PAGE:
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Milberger's Nursery and Landscaping
3920 North Loop 1604 E.
San Antonio, TX 78247

Open 9 to 6 Mon. through Sat.
and 10 to 5 on Sun.

Three exits east of 281, inside of 1604
Next to the Diamond Shamrock station
Please click map for more detailed map and driving directions.

Click here


Express-News Weekly Column Saturday, December 2, 2000 Submitted by Calvin Finch, Ph.D., Director of Conservation, SAWS, and Horticulturist


Everyone loves conifers. Conifers are trees that have needles such as cedars, pines and cypress. They are usually evergreen and have a conical shape (classic Christmas tree shape).

The infamous cedar is a conifer and an important part of many landscapes. Most of us would not think of planting one on purpose, but they are good wildlife plants and contribute to the “hill country look.” If you have cedars in your landscape and want to maintain them, the key factor is to avoid over-watering. If you have a St. Augustine lawn and are watering it enough to keep it green, you can expect your cedars (and mesquites as well!) to decline and die within a few years.

Another native conifer, the bald cypress, prospers in moist locations. It is the tree that dominates the San Antonio Riverwalk and many hill country rivers. Bald cypress can reach 60 or 70 feet tall with a 35 or 40 foot crown on good sites. It is unusual for its tolerance of wet sites and for its deciduous habit. In late fall the bald cypress turn rust colored and then drop their needles. In early spring they put on showy light-green needles that eventually darken. Despite its preference for moist soils, bald cypress is on most xeriscape lists. It may drop its needles early during severe droughts but has a fast growth rate as a lawn tree on dry sites. The related Montezuma cypress is even a better choice for the landscape. It is more drought resistant than bald cypress, forms a wider crown, is almost evergreen, and grows even faster. On some sites it may add seven or eight feet of growth per year.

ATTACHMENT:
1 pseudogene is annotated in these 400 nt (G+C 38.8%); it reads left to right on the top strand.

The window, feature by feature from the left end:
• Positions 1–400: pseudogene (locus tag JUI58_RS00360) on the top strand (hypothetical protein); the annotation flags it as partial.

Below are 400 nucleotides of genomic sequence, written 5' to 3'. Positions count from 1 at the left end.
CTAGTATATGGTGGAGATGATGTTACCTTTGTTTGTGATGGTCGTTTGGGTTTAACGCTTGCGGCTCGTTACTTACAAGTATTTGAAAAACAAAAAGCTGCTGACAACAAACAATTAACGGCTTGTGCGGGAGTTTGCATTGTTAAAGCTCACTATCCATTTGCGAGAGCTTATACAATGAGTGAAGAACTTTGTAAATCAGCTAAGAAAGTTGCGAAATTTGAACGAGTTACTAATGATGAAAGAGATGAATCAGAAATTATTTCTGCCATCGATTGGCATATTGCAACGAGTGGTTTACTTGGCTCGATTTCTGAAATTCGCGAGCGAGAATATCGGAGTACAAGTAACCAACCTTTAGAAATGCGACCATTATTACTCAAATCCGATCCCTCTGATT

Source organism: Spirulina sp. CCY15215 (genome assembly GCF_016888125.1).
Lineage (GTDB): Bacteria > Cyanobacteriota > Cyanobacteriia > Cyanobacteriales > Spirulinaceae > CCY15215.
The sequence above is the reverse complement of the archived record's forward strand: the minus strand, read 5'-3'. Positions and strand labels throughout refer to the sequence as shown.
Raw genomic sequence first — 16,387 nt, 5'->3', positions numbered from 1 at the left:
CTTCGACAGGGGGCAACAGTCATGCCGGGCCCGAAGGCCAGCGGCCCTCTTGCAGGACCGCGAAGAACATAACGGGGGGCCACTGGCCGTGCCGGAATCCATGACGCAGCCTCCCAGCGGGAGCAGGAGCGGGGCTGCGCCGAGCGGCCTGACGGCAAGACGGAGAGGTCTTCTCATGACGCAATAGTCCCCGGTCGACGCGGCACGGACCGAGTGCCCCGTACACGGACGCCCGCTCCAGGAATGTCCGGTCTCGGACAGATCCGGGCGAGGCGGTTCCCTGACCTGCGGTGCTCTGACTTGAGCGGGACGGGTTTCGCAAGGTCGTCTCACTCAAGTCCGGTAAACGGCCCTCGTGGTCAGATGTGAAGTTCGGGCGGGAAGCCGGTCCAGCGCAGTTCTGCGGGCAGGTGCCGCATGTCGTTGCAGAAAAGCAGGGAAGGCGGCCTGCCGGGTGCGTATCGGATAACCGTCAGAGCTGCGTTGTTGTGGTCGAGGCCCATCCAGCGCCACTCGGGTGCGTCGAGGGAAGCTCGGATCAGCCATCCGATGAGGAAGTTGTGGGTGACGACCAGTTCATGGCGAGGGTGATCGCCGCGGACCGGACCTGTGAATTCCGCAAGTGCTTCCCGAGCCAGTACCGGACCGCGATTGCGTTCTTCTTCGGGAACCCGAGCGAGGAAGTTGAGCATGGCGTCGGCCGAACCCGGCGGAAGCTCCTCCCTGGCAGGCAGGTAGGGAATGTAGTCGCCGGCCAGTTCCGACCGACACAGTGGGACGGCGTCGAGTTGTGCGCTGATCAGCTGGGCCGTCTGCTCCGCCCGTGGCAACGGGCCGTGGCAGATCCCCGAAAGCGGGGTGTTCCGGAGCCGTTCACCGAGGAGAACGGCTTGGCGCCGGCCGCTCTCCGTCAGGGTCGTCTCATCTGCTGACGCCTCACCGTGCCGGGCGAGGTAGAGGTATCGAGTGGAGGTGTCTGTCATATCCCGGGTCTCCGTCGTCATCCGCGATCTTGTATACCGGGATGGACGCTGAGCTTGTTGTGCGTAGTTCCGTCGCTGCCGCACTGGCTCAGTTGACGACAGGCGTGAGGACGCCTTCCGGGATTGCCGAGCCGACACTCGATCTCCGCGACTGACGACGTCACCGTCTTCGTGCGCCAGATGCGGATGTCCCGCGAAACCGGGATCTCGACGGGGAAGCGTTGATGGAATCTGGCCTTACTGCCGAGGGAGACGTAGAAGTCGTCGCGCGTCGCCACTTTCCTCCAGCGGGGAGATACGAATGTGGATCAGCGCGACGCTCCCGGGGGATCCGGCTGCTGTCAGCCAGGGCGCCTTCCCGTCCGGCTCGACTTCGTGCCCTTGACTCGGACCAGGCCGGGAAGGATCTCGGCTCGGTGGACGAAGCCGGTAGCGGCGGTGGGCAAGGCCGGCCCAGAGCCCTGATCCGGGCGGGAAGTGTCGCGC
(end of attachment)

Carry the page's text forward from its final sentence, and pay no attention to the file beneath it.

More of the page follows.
Until seven or eight years ago the Afghan pine (Pinus eldarica) was the recommended choice for an evergreen species in the San Antonio area. That was before the fungus disease diplodia wiped out large numbers of our landscape trees and the central Texas Afghan Christmas tree plantations. In heavy, poorly drained soils the disease kills the branches from the bottom up within a year after the infection shows up. Although pine tip moths do not kill the trees, they are also a problem. They bore into the growing points of branches from the top down. I kept the moths at bay in my trees with an orthene spray every two weeks from February through May. If you have well drained soil and want to take a chance on Afghan pine limit the gamble to one or two trees.

Japanese black pines are used effectively as a specimen tree in San Antonio landscapes. They do not always have a classical conifer shape. Japanese black pines have a twisty, open growth habit and, depending on the site, can grow rather slowly.

Arizona cypress may be the best overall choice for a conifer for San Antonio landscapes. It is native to West Texas and New Mexico. In San Antonio it grows quickly (3 to 4 feet per year) and does not seem to be bothered by diseases or insects. It has a conical shape but with a wider base than the Afghan pine or bald cypress. The silver-green color can be an asset or detraction depending on your preference. Plant Arizona cypress as a specimen tree in a xeriscape or as a tall (30 ft), wide hedge.